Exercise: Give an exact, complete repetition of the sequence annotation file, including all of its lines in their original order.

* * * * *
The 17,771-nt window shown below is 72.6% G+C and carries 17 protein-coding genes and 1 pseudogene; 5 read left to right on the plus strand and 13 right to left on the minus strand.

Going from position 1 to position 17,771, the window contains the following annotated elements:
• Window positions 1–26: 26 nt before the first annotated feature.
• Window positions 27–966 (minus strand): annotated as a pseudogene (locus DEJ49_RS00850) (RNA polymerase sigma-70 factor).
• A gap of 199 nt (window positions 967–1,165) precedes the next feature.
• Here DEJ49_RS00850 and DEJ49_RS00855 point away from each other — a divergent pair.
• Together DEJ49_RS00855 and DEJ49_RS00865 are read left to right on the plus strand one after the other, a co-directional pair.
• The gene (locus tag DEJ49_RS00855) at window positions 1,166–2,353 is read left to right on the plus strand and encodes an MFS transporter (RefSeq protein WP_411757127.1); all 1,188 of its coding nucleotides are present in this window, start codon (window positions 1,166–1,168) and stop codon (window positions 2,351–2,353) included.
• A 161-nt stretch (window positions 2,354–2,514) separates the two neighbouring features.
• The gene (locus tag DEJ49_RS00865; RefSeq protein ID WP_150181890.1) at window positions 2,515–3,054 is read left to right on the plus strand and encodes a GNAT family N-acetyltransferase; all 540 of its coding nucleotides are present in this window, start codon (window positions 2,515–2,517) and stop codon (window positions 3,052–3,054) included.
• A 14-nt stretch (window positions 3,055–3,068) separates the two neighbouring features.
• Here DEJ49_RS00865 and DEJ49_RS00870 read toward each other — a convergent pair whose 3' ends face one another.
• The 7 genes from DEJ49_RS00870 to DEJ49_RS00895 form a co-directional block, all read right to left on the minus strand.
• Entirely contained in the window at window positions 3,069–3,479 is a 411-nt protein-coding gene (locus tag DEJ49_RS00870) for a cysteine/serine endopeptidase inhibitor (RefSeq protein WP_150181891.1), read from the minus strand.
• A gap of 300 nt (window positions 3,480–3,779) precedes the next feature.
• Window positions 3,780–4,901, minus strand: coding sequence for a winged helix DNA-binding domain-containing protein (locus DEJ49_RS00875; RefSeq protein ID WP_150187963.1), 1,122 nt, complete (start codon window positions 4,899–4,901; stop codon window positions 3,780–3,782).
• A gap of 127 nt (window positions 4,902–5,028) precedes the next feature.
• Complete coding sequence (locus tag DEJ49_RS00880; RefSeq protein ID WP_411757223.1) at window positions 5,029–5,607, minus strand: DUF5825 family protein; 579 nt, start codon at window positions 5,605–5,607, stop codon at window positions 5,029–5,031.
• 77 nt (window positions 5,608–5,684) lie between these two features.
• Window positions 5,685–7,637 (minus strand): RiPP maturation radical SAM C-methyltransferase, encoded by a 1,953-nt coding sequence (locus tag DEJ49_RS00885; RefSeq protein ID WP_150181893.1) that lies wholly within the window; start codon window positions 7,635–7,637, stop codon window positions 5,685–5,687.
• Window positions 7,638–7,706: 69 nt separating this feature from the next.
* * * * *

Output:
The 17,771-nt window shown below is 72.6% G+C and carries 17 protein-coding genes and 1 pseudogene; 5 read left to right on the plus strand and 13 right to left on the minus strand.

Going from position 1 to position 17,771, the window contains the following annotated elements:
• Window positions 1–26: 26 nt before the first annotated feature.
• Window positions 27–966 (minus strand): annotated as a pseudogene (locus DEJ49_RS00850) (RNA polymerase sigma-70 factor).
• A gap of 199 nt (window positions 967–1,165) precedes the next feature.
• Here DEJ49_RS00850 and DEJ49_RS00855 point away from each other — a divergent pair.
• Together DEJ49_RS00855 and DEJ49_RS00865 are read left to right on the plus strand one after the other, a co-directional pair.
• The gene (locus tag DEJ49_RS00855) at window positions 1,166–2,353 is read left to right on the plus strand and encodes an MFS transporter (RefSeq protein WP_411757127.1); all 1,188 of its coding nucleotides are present in this window, start codon (window positions 1,166–1,168) and stop codon (window positions 2,351–2,353) included.
• A 161-nt stretch (window positions 2,354–2,514) separates the two neighbouring features.
• The gene (locus tag DEJ49_RS00865; RefSeq protein ID WP_150181890.1) at window positions 2,515–3,054 is read left to right on the plus strand and encodes a GNAT family N-acetyltransferase; all 540 of its coding nucleotides are present in this window, start codon (window positions 2,515–2,517) and stop codon (window positions 3,052–3,054) included.
• A 14-nt stretch (window positions 3,055–3,068) separates the two neighbouring features.
• Here DEJ49_RS00865 and DEJ49_RS00870 read toward each other — a convergent pair whose 3' ends face one another.
• The 7 genes from DEJ49_RS00870 to DEJ49_RS00895 form a co-directional block, all read right to left on the minus strand.
• Entirely contained in the window at window positions 3,069–3,479 is a 411-nt protein-coding gene (locus tag DEJ49_RS00870) for a cysteine/serine endopeptidase inhibitor (RefSeq protein WP_150181891.1), read from the minus strand.
• A gap of 300 nt (window positions 3,480–3,779) precedes the next feature.
• Window positions 3,780–4,901, minus strand: coding sequence for a winged helix DNA-binding domain-containing protein (locus DEJ49_RS00875; RefSeq protein ID WP_150187963.1), 1,122 nt, complete (start codon window positions 4,899–4,901; stop codon window positions 3,780–3,782).
• A gap of 127 nt (window positions 4,902–5,028) precedes the next feature.
• Complete coding sequence (locus tag DEJ49_RS00880; RefSeq protein ID WP_411757223.1) at window positions 5,029–5,607, minus strand: DUF5825 family protein; 579 nt, start codon at window positions 5,605–5,607, stop codon at window positions 5,029–5,031.
• 77 nt (window positions 5,608–5,684) lie between these two features.
• Window positions 5,685–7,637 (minus strand): RiPP maturation radical SAM C-methyltransferase, encoded by a 1,953-nt coding sequence (locus tag DEJ49_RS00885; RefSeq protein ID WP_150181893.1) that lies wholly within the window; start codon window positions 7,635–7,637, stop codon window positions 5,685–5,687.
• Window positions 7,638–7,706: 69 nt separating this feature from the next.